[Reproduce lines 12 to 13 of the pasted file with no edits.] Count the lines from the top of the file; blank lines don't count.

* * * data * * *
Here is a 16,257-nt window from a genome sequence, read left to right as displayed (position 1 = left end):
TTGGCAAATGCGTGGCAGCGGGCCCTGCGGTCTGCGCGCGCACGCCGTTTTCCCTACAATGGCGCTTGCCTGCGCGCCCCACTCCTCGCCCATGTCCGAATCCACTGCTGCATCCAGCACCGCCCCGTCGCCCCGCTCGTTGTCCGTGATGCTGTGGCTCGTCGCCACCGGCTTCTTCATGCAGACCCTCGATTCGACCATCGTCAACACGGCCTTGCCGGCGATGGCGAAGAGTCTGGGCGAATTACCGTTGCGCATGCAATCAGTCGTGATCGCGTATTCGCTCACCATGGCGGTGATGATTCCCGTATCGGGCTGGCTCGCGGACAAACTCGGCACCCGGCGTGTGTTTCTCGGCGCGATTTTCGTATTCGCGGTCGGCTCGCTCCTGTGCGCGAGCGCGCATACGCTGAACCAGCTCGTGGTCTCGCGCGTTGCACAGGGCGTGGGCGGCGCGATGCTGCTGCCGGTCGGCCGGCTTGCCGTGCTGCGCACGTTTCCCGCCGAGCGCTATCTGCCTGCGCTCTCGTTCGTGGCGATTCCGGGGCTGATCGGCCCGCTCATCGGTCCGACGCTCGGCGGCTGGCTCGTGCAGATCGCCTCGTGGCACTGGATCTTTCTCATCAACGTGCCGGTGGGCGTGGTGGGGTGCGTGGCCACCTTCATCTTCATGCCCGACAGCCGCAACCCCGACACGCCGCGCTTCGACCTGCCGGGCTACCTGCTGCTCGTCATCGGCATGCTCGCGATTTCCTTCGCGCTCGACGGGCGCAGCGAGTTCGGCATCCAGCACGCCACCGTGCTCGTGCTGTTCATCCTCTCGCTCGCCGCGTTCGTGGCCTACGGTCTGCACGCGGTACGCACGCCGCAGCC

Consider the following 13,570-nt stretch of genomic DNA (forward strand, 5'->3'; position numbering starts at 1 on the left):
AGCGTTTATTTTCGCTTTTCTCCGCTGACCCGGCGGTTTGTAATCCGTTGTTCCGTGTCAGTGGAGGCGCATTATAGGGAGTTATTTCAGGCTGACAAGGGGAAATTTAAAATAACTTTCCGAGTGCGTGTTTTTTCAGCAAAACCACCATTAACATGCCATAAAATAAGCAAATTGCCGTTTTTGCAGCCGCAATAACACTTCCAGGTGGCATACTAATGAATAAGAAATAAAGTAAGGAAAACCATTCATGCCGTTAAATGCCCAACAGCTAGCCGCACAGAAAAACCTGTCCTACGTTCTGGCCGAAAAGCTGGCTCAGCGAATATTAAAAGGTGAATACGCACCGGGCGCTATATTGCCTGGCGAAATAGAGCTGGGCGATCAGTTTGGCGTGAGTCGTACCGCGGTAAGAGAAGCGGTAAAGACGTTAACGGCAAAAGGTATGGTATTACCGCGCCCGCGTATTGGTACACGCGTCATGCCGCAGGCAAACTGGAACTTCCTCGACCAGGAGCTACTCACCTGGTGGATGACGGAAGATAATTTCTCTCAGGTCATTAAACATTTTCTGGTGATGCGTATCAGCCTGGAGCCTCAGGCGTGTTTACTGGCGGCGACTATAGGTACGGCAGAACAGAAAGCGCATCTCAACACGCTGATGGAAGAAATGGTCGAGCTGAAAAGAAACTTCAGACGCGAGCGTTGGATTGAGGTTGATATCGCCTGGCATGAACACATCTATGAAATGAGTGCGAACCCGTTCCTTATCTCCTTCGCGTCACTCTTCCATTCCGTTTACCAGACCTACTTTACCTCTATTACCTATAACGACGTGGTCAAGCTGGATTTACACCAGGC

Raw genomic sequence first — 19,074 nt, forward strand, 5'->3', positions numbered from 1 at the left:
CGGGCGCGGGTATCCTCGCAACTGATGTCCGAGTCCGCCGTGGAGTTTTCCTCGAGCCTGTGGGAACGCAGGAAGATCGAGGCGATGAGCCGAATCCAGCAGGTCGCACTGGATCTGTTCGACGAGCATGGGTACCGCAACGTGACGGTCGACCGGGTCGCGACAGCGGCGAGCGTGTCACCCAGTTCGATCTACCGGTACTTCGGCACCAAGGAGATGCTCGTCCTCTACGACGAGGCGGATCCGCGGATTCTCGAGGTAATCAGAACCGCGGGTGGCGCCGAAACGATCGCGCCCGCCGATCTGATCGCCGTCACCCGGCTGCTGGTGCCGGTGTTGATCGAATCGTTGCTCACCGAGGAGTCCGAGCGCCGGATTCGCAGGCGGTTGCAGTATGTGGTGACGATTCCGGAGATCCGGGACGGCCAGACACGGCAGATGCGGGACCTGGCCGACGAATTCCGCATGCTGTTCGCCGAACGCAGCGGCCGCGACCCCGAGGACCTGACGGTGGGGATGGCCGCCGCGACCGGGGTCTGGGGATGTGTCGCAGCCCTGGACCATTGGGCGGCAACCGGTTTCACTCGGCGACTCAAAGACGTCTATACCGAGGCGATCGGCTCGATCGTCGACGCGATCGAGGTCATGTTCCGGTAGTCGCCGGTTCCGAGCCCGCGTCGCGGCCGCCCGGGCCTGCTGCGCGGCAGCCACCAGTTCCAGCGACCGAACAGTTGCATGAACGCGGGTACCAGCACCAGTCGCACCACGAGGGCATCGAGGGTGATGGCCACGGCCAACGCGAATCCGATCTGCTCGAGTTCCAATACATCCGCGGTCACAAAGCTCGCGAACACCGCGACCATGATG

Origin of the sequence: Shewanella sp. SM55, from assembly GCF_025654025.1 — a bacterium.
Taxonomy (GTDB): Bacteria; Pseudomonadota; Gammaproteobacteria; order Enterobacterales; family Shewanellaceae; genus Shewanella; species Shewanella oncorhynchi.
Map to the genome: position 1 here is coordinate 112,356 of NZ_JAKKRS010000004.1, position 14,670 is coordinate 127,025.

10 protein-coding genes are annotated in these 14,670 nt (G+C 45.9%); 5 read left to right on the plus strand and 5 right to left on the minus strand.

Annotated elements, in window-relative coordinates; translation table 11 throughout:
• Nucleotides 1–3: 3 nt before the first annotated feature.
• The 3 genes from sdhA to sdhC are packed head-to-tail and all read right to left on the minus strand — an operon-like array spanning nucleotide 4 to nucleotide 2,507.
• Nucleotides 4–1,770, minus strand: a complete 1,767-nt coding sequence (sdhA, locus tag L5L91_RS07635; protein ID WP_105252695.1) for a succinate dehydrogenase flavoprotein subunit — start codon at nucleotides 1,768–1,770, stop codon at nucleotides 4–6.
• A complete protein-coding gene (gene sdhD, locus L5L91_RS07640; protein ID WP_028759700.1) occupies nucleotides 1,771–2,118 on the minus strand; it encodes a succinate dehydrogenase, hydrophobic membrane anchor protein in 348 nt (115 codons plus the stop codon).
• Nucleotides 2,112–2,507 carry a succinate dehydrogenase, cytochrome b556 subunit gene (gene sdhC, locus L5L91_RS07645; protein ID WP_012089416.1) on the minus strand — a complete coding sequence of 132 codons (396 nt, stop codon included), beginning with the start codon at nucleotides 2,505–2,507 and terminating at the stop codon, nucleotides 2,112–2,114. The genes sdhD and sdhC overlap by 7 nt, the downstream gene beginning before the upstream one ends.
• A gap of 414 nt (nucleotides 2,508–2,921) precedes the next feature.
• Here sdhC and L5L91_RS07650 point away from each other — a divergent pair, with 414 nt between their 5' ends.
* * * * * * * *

• Nucleotides 1–3: 3 nt before the first annotated feature.
• The 3 genes from sdhA to sdhC are packed head-to-tail and all read right to left on the minus strand — an operon-like array spanning nucleotide 4 to nucleotide 2,507.